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Sascha joins the greats

6 January 2018, by Vivienne Christie

Over three consecutive seasons, Hopman Cup fans have been witness to an astonishing evolution in Alexander ‘Sascha’ Zverev.

The serve became bigger, the groundstrokes more ferocious and with impressive dedication, his natural athleticism developed with devastating effect.

Other measures are made by fast-chasing stats. After his appearance as an 83rd-ranked 18-year-old in 2015, the German returned as a world No.24 in 2017; at Hopman Cup 2018, still just 20, he arrived as the world No.4.

There are other signs, too, that the confident Sascha is settling in among the greats.

With his five titles of 2017, Zverev was the most accomplished German male since Boris Becker in 1996. Last season he also become the youngest winner of an ATP Masters title since Novak Djokovic in 2007 and in qualifying for the elite eight-man field at the ATP Finals, he was the youngest to play the event since Juan Martin del Potro in 2008.

Now comes another chance for the 20-year-old to underline that he belongs among the game’s most elite.

As he lines up for today’s final at Mastercard Hopman Cup, Zverev well knows that Michael Stich, Becker, Goran Ivanisevic and Federer are among the male Grand Slam champions who’ve helped their nations forge to the team title.

Female greats Steffi Graf, Monica Seles and Serena Williams join those players on the Honour Roll.

At Perth this week, Zverev is delighted to have another former world No.1 in Angelique Kerber by his side.

“I almost screwed it up by myself,” he smiled after an upset at the hands of Thanasi Kokkinakis in the team’s last round robin tie against Australia, before the German duo secured their final with a three-set win in the mixed doubles.

“It’s amazing but I’m going to give all the credit to Angie. Angie played unbelievable in both of her matches. She’s the reason we are in the final.”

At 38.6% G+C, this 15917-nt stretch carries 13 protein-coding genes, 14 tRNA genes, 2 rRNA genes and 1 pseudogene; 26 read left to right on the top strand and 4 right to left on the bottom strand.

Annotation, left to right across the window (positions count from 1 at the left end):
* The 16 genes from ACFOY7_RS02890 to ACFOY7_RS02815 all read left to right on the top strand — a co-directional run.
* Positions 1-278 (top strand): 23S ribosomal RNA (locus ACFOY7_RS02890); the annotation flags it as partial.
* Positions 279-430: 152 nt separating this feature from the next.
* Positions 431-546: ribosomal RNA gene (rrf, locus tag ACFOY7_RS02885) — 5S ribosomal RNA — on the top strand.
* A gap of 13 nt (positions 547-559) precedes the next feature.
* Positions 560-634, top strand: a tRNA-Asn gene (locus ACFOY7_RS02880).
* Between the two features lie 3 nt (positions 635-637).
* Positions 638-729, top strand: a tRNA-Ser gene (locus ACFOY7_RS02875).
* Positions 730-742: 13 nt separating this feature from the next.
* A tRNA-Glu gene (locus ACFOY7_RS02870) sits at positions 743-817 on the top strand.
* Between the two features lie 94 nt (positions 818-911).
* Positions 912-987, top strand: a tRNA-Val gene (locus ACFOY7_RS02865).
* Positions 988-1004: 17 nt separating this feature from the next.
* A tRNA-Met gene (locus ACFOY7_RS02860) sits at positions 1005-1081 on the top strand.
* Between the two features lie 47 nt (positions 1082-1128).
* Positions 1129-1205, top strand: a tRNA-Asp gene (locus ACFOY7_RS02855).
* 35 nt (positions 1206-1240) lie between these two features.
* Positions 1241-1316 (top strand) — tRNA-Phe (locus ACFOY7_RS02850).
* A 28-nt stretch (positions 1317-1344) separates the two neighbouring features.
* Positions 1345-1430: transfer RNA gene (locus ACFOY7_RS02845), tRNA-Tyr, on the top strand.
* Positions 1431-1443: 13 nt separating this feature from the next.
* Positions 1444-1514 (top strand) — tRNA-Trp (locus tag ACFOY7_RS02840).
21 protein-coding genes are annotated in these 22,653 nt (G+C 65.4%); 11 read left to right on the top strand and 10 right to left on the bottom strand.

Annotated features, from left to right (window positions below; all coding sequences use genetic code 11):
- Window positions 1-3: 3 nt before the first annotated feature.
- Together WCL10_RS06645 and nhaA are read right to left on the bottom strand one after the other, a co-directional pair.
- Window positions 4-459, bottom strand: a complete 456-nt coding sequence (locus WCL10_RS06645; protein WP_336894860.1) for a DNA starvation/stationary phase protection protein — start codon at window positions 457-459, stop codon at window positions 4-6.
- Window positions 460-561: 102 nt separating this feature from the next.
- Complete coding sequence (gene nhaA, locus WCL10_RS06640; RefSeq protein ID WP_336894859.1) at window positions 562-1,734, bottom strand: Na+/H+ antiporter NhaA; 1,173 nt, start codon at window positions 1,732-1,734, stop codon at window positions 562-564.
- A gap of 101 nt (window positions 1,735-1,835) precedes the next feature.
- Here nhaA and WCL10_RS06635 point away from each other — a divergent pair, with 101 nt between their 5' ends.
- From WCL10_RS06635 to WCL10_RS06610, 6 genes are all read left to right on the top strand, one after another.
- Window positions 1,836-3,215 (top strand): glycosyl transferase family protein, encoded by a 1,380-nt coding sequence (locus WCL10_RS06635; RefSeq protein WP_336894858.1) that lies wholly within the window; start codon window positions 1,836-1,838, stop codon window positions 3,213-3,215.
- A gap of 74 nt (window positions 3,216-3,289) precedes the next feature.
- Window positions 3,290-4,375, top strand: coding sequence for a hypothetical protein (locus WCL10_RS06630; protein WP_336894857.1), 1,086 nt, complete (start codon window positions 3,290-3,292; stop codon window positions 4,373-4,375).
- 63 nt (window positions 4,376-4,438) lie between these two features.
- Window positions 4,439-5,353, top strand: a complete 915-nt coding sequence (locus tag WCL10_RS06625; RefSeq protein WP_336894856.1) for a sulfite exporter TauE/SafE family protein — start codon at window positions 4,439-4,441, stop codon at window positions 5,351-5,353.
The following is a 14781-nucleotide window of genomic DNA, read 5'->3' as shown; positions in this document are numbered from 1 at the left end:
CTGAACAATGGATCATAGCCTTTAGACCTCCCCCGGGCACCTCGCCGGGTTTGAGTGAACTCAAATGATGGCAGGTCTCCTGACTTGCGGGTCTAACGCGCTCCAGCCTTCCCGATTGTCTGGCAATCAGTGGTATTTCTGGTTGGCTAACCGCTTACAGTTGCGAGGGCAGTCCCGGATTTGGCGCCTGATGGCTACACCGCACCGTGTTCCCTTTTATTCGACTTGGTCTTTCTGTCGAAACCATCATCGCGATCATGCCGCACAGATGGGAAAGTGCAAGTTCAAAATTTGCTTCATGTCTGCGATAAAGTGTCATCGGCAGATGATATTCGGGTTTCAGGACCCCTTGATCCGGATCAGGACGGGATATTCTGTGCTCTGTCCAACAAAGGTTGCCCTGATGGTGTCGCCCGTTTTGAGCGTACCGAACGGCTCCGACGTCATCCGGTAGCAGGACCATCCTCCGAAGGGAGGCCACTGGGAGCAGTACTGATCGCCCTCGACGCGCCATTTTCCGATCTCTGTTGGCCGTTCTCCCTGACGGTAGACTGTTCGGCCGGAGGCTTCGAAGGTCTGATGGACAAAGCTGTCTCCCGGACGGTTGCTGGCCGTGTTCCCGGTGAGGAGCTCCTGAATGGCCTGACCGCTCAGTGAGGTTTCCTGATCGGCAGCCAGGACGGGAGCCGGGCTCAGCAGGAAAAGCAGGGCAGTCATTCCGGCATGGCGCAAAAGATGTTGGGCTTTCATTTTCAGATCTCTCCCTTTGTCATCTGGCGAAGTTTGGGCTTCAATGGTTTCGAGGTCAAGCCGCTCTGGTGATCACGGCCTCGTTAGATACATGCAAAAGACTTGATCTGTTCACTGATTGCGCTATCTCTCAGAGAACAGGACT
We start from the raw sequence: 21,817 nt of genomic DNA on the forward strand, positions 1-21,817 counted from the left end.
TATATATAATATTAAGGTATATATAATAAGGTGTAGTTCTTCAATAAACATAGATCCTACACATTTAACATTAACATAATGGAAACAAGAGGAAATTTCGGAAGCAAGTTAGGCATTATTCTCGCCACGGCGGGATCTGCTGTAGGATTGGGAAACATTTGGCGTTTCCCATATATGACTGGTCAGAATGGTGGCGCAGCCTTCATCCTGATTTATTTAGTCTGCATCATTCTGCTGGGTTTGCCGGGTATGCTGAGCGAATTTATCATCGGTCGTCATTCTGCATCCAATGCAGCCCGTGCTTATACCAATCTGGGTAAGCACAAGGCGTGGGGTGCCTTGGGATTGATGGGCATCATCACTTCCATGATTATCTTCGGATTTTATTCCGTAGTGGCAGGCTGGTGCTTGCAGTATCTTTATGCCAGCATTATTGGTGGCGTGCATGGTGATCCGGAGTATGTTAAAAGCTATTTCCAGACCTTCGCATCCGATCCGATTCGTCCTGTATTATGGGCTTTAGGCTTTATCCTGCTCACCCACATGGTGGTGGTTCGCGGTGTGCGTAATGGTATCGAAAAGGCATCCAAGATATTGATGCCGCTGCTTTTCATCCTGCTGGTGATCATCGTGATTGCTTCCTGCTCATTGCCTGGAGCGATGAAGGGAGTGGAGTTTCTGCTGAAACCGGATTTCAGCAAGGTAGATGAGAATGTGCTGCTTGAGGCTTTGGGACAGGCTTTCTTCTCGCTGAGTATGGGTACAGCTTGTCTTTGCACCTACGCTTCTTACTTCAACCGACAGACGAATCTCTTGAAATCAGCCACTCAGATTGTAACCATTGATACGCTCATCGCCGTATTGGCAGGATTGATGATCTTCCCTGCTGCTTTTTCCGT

There has also been a loss this week to world No.7 Belgian David Goffin in Perth – reminding the youngest man at Hopman Cup 2018 of the hard work required for consistent success.

Not that Sascha has ever been shy to the sacrifices required to continue on that path. Both losses in Perth were followed by a late-night return to the court to fine-tune form.

“That’s how I grew up,” said Zverev, the son of coaches Mischa snr and Irena, and the younger brother of Mischa, also a player on the professional tour.

“That’s how I was born and raised, you know, being one of the hardest workers on tour. If something doesn’t go well I don’t leave it for tomorrow I try to repeat it today and try again … it pays off in the end.”

Zverev will need all of that work ethic and more in the final, where he faces Federer in a repeat of the thrilling 2017 round robin encounter in which he stunned the prolific champion in three tiebreak sets.

“I didn’t play my best yet but hopefully I can play better and better every single match,” said Zverev last night.

“I felt I played today better than I did the past few days even though it is still far from my best.”

That Zverev still has obvious room for improvement is arguably one of the most exciting aspects of his rise – and few would doubt his ability to find his best form in the final today.

On a glittering resume on the main tour, Zverev has two wins in the five matches he played against his childhood idol. One of them was in Montreal, where he stunned Federer 6-3 6-4 for his second title at Masters level.

Still, the already-worldly Sascha knows that today’s match against the Swiss star will almost certainly be different again.

“You can’t really compare and I think he’s someone who feels the ball well,” he said of Federer. “It doesn’t matter where he goes and it doesn’t matter how much he practices but hopefully it’s going to be another entertaining (match).”

Entertaining, too, for the fact that Federer is the man with which the gifted and dedicated German is so often compared. As he targets another early milestone in a sparkling career, Sascha is another step closer to joining the greats.

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